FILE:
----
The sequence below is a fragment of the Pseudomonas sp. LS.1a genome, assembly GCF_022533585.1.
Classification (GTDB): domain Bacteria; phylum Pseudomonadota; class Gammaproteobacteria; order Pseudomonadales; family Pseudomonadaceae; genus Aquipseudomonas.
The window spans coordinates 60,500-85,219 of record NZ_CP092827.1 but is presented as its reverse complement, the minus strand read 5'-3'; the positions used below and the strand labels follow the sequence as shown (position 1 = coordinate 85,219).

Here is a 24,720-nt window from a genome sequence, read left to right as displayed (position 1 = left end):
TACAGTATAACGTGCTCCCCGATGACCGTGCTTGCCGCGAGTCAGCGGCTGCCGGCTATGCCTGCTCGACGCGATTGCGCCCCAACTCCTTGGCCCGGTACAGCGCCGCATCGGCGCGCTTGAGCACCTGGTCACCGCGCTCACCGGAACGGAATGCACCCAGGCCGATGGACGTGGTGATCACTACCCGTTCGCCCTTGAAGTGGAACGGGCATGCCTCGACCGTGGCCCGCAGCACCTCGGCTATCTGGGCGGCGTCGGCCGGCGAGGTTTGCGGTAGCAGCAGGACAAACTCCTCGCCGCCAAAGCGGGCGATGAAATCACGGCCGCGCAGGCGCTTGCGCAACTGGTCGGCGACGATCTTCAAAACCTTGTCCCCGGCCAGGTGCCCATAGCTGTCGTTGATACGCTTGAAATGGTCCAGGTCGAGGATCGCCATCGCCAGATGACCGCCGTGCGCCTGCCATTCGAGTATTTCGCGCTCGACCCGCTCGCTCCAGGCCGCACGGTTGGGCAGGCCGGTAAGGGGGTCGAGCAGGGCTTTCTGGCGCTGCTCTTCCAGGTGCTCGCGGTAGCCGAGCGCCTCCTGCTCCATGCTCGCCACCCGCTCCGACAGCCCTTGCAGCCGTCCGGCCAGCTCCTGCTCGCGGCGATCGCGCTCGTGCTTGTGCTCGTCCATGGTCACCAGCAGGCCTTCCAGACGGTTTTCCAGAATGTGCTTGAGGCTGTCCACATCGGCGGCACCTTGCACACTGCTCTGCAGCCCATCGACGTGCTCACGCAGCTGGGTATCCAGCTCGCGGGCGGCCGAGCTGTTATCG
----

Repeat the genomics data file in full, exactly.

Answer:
The sequence below is a fragment of the Pseudomonas sp. LS.1a genome, assembly GCF_022533585.1.
Classification (GTDB): domain Bacteria; phylum Pseudomonadota; class Gammaproteobacteria; order Pseudomonadales; family Pseudomonadaceae; genus Aquipseudomonas.
The window spans coordinates 60,500-85,219 of record NZ_CP092827.1 but is presented as its reverse complement, the minus strand read 5'-3'; the positions used below and the strand labels follow the sequence as shown (position 1 = coordinate 85,219).

Here is a 24,720-nt window from a genome sequence, read left to right as displayed (position 1 = left end):
TACAGTATAACGTGCTCCCCGATGACCGTGCTTGCCGCGAGTCAGCGGCTGCCGGCTATGCCTGCTCGACGCGATTGCGCCCCAACTCCTTGGCCCGGTACAGCGCCGCATCGGCGCGCTTGAGCACCTGGTCACCGCGCTCACCGGAACGGAATGCACCCAGGCCGATGGACGTGGTGATCACTACCCGTTCGCCCTTGAAGTGGAACGGGCATGCCTCGACCGTGGCCCGCAGCACCTCGGCTATCTGGGCGGCGTCGGCCGGCGAGGTTTGCGGTAGCAGCAGGACAAACTCCTCGCCGCCAAAGCGGGCGATGAAATCACGGCCGCGCAGGCGCTTGCGCAACTGGTCGGCGACGATCTTCAAAACCTTGTCCCCGGCCAGGTGCCCATAGCTGTCGTTGATACGCTTGAAATGGTCCAGGTCGAGGATCGCCATCGCCAGATGACCGCCGTGCGCCTGCCATTCGAGTATTTCGCGCTCGACCCGCTCGCTCCAGGCCGCACGGTTGGGCAGGCCGGTAAGGGGGTCGAGCAGGGCTTTCTGGCGCTGCTCTTCCAGGTGCTCGCGGTAGCCGAGCGCCTCCTGCTCCATGCTCGCCACCCGCTCCGACAGCCCTTGCAGCCGTCCGGCCAGCTCCTGCTCGCGGCGATCGCGCTCGTGCTTGTGCTCGTCCATGGTCACCAGCAGGCCTTCCAGACGGTTTTCCAGAATGTGCTTGAGGCTGTCCACATCGGCGGCACCTTGCACACTGCTCTGCAGCCCATCGACGTGCTCACGCAGCTGGGTATCCAGCTCGCGGGCGGCCGAGCTGTTATCG